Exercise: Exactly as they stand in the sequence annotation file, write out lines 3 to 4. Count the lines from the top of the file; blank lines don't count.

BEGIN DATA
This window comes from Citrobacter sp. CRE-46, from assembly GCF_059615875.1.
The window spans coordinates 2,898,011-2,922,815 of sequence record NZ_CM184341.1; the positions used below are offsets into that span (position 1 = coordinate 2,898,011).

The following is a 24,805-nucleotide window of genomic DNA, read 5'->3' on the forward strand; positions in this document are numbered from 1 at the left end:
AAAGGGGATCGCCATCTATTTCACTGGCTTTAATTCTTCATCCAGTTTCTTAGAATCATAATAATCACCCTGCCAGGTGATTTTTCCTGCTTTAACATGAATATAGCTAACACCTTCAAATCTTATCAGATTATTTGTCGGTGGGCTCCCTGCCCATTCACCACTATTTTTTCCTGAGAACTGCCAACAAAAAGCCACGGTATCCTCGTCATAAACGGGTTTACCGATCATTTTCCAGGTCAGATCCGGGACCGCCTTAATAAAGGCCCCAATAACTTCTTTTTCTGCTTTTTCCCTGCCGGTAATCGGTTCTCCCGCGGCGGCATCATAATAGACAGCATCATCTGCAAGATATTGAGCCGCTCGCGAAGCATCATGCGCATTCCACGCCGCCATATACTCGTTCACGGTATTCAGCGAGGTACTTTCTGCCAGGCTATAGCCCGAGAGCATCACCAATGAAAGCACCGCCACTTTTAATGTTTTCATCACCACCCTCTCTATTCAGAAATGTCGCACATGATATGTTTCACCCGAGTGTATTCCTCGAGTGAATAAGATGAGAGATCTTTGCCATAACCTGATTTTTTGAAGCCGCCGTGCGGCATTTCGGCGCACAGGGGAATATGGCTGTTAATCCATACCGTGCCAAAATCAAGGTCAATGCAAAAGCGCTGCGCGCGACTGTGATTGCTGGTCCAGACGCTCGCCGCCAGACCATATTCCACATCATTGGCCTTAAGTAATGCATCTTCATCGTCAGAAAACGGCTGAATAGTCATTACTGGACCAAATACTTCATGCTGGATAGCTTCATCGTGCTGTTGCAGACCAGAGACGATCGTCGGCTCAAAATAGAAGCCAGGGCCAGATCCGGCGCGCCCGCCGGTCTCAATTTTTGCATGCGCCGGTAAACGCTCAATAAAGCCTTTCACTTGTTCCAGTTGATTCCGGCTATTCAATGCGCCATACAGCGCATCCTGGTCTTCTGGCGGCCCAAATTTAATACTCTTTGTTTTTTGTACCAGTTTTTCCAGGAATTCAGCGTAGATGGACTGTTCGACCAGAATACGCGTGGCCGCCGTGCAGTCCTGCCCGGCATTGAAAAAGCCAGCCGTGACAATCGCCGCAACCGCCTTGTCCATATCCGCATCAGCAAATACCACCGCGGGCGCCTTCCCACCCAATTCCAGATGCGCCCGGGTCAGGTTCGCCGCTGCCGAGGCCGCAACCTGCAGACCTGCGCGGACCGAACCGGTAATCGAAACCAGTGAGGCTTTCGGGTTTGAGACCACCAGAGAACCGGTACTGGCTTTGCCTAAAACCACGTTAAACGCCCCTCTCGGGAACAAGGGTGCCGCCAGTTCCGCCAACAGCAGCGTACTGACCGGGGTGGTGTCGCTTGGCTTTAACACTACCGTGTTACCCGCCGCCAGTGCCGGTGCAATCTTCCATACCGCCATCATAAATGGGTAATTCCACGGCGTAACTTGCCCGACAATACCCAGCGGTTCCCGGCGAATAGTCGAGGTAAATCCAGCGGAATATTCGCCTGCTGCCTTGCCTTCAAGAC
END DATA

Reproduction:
The following is a 24,805-nucleotide window of genomic DNA, read 5'->3' on the forward strand; positions in this document are numbered from 1 at the left end:
AAAGGGGATCGCCATCTATTTCACTGGCTTTAATTCTTCATCCAGTTTCTTAGAATCATAATAATCACCCTGCCAGGTGATTTTTCCTGCTTTAACATGAATATAGCTAACACCTTCAAATCTTATCAGATTATTTGTCGGTGGGCTCCCTGCCCATTCACCACTATTTTTTCCTGAGAACTGCCAACAAAAAGCCACGGTATCCTCGTCATAAACGGGTTTACCGATCATTTTCCAGGTCAGATCCGGGACCGCCTTAATAAAGGCCCCAATAACTTCTTTTTCTGCTTTTTCCCTGCCGGTAATCGGTTCTCCCGCGGCGGCATCATAATAGACAGCATCATCTGCAAGATATTGAGCCGCTCGCGAAGCATCATGCGCATTCCACGCCGCCATATACTCGTTCACGGTATTCAGCGAGGTACTTTCTGCCAGGCTATAGCCCGAGAGCATCACCAATGAAAGCACCGCCACTTTTAATGTTTTCATCACCACCCTCTCTATTCAGAAATGTCGCACATGATATGTTTCACCCGAGTGTATTCCTCGAGTGAATAAGATGAGAGATCTTTGCCATAACCTGATTTTTTGAAGCCGCCGTGCGGCATTTCGGCGCACAGGGGAATATGGCTGTTAATCCATACCGTGCCAAAATCAAGGTCAATGCAAAAGCGCTGCGCGCGACTGTGATTGCTGGTCCAGACGCTCGCCGCCAGACCATATTCCACATCATTGGCCTTAAGTAATGCATCTTCATCGTCAGAAAACGGCTGAATAGTCATTACTGGACCAAATACTTCATGCTGGATAGCTTCATCGTGCTGTTGCAGACCAGAGACGATCGTCGGCTCAAAATAGAAGCCAGGGCCAGATCCGGCGCGCCCGCCGGTCTCAATTTTTGCATGCGCCGGTAAACGCTCAATAAAGCCTTTCACTTGTTCCAGTTGATTCCGGCTATTCAATGCGCCATACAGCGCATCCTGGTCTTCTGGCGGCCCAAATTTAATACTCTTTGTTTTTTGTACCAGTTTTTCCAGGAATTCAGCGTAGATGGACTGTTCGACCAGAATACGCGTGGCCGCCGTGCAGTCCTGCCCGGCATTGAAAAAGCCAGCCGTGACAATCGCCGCAACCGCCTTGTCCATATCCGCATCAGCAAATACCACCGCGGGCGCCTTCCCACCCAATTCCAGATGCGCCCGGGTCAGGTTCGCCGCTGCCGAGGCCGCAACCTGCAGACCTGCGCGGACCGAACCGGTAATCGAAACCAGTGAGGCTTTCGGGTTTGAGACCACCAGAGAACCGGTACTGGCTTTGCCTAAAACCACGTTAAACGCCCCTCTCGGGAACAAGGGTGCCGCCAGTTCCGCCAACAGCAGCGTACTGACCGGGGTGGTGTCGCTTGGCTTTAACACTACCGTGTTACCCGCCGCCAGTGCCGGTGCAATCTTCCATACCGCCATCATAAATGGGTAATTCCACGGCGTAACTTGCCCGACAATACCCAGCGGTTCCCGGCGAATAGTCGAGGTAAATCCAGCGGAATATTCGCCTGCTGCCTTGCCTTCAAGAC